Ep. 307: G.E. Moore Defends Common Sense (Part Two)

Subscribe to get both parts of this episode ad free, plus a supporter exclusive PEL Nightcap discussion. Continuing from part one on "A Defense of Common Sense" (1925), now down to Mark, Wes, and Dylan. We get into the nitty gritty of Moore's argument: Against idealism, Moore argues that physical facts are in now way dependent on mental facts; for instance, the  Continue Reading …

Ep. 307: G.E. Moore Defends Common Sense (Part One)

Subscribe to get parts 1 and 2 of this now, ad-free. On "A Defense of Common Sense" (1925), featuring Mark, Wes, Seth, and Dylan. Various philosophers will tell you that the only thing you experience is your own ideas, and hence the world outside of your mind is something wholly unknowable, or if it is knowable, it must be because those supposedly physical objects are  Continue Reading …

Ep. 298: Marsilio Ficino on Love (Part Two)

Subscribe to get Parts 1 and 2 ad-free, plus a supporter exclusive Nightcap featuring more Ficino discussion, which you can preview. Continuing from part one on Commentary on Plato's Symposium on Love (1475), with guest Peter Adamson. Peter gives us some context in terms of other Renaissance theories of love, and then we're back to the text, considering the role of beauty  Continue Reading …

Ep. 298: Marsilio Ficino on Love (Part Two for Supporters)

Continuing from part one on Commentary on Plato's Symposium on Love (1475), with guest Peter Adamson. Peter gives us some context in terms of other Renaissance theories of love, and then we're back to the text, considering the role of beauty in the theory and how this connects to our recent coverage of various thinkers on aesthetics. We also fill out Ficino's neo-Platonic  Continue Reading …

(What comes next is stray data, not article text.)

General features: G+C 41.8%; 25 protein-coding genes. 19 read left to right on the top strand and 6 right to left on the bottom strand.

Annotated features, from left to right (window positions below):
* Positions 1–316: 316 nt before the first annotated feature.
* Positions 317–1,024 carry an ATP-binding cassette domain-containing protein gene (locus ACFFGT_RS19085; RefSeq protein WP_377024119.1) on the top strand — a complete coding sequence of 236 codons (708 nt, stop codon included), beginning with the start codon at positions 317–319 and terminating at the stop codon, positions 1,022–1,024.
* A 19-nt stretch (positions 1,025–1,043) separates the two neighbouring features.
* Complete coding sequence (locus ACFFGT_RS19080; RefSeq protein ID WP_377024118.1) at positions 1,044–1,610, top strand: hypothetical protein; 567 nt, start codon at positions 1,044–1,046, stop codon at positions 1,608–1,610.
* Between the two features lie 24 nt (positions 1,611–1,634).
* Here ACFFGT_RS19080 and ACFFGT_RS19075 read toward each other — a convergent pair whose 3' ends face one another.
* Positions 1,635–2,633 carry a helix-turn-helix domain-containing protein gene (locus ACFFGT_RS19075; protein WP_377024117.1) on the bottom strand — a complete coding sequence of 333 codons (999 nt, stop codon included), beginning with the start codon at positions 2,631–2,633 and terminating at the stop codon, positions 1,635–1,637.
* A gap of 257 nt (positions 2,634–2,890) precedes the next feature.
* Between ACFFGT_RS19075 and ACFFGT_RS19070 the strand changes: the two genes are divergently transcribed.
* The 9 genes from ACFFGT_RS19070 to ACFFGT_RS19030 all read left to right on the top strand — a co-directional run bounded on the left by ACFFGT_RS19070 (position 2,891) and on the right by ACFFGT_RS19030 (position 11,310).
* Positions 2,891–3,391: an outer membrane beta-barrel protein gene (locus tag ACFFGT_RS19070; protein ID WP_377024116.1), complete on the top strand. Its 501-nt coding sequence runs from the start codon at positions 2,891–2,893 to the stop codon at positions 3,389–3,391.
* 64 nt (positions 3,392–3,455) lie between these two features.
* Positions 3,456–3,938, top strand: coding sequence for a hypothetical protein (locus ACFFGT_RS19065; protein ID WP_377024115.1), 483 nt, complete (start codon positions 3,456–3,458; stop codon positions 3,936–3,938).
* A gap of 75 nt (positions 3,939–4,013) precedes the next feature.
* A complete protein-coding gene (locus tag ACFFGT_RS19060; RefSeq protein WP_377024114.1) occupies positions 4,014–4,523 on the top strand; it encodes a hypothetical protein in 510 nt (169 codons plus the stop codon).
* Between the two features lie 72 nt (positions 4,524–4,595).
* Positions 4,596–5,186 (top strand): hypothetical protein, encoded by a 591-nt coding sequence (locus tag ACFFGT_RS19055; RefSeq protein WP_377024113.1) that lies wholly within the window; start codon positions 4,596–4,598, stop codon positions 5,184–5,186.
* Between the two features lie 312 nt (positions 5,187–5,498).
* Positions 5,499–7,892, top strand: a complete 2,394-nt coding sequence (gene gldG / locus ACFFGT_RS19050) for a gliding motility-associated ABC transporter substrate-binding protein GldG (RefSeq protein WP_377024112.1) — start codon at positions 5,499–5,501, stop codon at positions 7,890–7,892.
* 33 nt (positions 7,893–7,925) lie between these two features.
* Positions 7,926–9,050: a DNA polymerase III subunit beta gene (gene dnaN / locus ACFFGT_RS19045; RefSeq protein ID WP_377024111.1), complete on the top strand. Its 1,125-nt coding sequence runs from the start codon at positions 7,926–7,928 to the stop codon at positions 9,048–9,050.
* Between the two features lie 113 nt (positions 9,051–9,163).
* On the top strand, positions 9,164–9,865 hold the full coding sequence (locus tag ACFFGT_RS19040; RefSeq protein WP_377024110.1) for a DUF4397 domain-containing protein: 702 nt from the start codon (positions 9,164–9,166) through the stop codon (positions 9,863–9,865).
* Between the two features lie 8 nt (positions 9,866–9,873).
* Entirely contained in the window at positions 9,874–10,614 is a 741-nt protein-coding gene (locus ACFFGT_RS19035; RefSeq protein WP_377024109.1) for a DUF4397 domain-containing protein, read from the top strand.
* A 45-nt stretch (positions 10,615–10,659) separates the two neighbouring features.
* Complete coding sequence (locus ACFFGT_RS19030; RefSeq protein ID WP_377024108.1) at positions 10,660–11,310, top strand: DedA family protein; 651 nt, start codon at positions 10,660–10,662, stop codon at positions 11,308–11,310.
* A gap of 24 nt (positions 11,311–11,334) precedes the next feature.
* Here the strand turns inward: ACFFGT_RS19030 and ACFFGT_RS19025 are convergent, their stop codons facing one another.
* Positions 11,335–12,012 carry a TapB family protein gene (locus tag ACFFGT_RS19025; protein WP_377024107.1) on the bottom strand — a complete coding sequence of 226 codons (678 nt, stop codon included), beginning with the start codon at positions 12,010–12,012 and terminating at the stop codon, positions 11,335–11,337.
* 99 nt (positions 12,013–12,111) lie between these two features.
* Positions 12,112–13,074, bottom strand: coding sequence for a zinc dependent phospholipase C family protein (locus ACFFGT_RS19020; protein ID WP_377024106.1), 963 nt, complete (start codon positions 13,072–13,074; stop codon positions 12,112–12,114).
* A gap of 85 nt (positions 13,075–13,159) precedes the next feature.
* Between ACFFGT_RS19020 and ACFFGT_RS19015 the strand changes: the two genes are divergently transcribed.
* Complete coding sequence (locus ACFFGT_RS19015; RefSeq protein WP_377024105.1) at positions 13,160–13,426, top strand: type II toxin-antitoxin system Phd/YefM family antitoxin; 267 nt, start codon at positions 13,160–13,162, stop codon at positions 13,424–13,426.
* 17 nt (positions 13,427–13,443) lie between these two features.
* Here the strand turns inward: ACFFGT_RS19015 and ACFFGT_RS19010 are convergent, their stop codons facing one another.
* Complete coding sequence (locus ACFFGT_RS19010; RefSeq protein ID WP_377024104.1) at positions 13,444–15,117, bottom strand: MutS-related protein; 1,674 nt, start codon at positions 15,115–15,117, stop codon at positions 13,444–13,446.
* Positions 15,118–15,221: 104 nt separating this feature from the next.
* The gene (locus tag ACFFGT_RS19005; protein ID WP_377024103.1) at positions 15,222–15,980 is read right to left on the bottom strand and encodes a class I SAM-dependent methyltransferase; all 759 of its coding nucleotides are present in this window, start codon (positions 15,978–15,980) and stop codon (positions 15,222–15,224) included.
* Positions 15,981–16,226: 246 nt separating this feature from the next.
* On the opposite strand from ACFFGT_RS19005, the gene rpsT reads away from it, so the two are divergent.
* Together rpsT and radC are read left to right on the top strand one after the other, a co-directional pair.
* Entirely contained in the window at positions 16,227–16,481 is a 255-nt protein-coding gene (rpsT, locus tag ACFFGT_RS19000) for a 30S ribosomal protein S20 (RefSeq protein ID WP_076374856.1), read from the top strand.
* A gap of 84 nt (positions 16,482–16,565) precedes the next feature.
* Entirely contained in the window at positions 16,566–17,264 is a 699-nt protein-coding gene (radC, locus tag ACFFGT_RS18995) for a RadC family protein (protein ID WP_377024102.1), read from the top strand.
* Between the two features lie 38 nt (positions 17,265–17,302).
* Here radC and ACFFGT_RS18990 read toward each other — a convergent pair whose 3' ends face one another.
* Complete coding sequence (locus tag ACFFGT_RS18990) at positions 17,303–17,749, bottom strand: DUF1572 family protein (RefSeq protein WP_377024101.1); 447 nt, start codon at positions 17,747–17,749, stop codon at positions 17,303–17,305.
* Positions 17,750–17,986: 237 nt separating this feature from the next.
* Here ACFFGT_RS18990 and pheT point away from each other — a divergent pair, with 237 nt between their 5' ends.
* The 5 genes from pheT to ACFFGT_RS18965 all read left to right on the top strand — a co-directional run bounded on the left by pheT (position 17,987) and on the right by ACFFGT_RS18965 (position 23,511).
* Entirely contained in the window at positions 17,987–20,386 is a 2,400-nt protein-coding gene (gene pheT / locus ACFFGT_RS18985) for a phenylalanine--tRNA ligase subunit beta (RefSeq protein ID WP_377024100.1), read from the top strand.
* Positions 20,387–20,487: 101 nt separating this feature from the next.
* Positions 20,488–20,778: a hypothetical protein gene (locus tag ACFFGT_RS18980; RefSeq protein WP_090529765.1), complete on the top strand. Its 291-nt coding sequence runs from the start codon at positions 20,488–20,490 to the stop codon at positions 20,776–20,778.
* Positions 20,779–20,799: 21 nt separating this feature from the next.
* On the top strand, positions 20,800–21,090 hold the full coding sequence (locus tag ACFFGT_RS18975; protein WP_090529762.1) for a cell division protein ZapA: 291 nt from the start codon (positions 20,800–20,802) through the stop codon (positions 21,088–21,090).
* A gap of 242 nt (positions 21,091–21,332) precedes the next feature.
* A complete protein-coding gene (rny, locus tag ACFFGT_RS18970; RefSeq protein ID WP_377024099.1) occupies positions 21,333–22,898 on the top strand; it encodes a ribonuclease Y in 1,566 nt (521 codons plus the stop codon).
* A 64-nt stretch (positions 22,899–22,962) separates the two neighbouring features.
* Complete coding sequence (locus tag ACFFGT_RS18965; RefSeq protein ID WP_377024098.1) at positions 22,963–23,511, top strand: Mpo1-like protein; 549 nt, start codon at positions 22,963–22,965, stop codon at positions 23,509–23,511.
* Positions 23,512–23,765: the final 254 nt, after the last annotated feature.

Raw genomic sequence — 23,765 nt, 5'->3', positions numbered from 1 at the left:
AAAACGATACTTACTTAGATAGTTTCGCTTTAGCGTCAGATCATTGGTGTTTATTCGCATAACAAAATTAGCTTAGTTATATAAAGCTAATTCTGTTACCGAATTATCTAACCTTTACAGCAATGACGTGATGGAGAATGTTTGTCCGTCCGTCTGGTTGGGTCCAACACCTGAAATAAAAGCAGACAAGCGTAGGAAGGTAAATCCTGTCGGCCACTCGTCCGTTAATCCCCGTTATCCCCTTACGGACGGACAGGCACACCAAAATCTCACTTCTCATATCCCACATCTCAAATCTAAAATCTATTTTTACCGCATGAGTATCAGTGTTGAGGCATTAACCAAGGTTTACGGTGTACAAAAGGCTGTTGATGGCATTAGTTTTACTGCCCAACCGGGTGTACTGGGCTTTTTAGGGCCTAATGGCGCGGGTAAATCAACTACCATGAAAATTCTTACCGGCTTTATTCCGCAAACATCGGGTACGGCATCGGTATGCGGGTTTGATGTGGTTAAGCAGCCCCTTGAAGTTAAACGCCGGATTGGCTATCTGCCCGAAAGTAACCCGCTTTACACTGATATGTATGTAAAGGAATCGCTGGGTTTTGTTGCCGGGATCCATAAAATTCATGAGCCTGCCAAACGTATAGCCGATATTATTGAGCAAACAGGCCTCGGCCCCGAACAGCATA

Ep. 294: Quine on Science vs. Epistemology (Part Two for Supporters)

Continuing from part one on "Epistemology Naturalized" (1969), we work further through the text, getting into what this new psychology-rooted epistemology might look like. Quine remains an empiricist in that he agrees that whatever evidence there is for science must be sensory, and that we learn language through the medium of our senses (i.e. no innate knowledge). However, this  Continue Reading …

Ep. 286: Malebranche on Causality and Theology (Part Two for Supporters)

Continuing from part one on Dialogues on Metaphysics and Religion (1688), dialogue 7 where he gets into his occasionalist theory of causality. We talk about how this theory relates to mind-body interaction and the student character Aristes argues that there's nothing more intimate than the relation of mind to body and how the teacher character Theodore smacks that claim  Continue Reading …

Ep. 286: Malebranche on Causality and Theology (Part One for Supporters)

On Dialogues on Metaphysics and Religion (1688), dialogues 5-7, featuring Mark, Wes, Dylan, and Seth. Continuing from ep. 285, we've gathered more of the pieces of Malebranche's picture of epistemology, metaphysics, and science to explain his most famous view: Occasionalism, which is a theory of causality that says that God jumps in at every moment of causality. Is this view  Continue Reading …